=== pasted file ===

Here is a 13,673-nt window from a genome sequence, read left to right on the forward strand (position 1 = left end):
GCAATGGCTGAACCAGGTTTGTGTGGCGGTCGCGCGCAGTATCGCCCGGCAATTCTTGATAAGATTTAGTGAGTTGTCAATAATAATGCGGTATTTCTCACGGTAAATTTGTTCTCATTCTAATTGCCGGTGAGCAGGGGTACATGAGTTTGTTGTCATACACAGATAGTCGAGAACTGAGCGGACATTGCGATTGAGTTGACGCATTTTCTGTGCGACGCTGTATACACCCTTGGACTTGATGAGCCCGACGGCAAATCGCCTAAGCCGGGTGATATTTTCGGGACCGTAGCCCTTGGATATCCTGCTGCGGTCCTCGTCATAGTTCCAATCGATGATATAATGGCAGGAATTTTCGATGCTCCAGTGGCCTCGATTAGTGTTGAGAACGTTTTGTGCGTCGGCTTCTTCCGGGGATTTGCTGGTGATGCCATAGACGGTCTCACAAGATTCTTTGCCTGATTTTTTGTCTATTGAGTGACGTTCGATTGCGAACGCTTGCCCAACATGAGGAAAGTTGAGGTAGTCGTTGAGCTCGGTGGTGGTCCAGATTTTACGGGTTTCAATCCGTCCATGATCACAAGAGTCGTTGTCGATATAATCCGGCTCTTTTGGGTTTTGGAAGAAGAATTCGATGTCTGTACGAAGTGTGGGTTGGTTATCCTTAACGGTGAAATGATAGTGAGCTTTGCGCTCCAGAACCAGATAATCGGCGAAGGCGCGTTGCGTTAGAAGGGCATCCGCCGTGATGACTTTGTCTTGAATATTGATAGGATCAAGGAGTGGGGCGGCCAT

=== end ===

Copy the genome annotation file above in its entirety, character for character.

Here is a 13,673-nt window from a genome sequence, read left to right on the forward strand (position 1 = left end):
GCAATGGCTGAACCAGGTTTGTGTGGCGGTCGCGCGCAGTATCGCCCGGCAATTCTTGATAAGATTTAGTGAGTTGTCAATAATAATGCGGTATTTCTCACGGTAAATTTGTTCTCATTCTAATTGCCGGTGAGCAGGGGTACATGAGTTTGTTGTCATACACAGATAGTCGAGAACTGAGCGGACATTGCGATTGAGTTGACGCATTTTCTGTGCGACGCTGTATACACCCTTGGACTTGATGAGCCCGACGGCAAATCGCCTAAGCCGGGTGATATTTTCGGGACCGTAGCCCTTGGATATCCTGCTGCGGTCCTCGTCATAGTTCCAATCGATGATATAATGGCAGGAATTTTCGATGCTCCAGTGGCCTCGATTAGTGTTGAGAACGTTTTGTGCGTCGGCTTCTTCCGGGGATTTGCTGGTGATGCCATAGACGGTCTCACAAGATTCTTTGCCTGATTTTTTGTCTATTGAGTGACGTTCGATTGCGAACGCTTGCCCAACATGAGGAAAGTTGAGGTAGTCGTTGAGCTCGGTGGTGGTCCAGATTTTACGGGTTTCAATCCGTCCATGATCACAAGAGTCGTTGTCGATATAATCCGGCTCTTTTGGGTTTTGGAAGAAGAATTCGATGTCTGTACGAAGTGTGGGTTGGTTATCCTTAACGGTGAAATGATAGTGAGCTTTGCGCTCCAGAACCAGATAATCGGCGAAGGCGCGTTGCGTTAGAAGGGCATCCGCCGTGATGACTTTGTCTTGAATATTGATAGGATCAAGGAGTGGGGCGGCCAT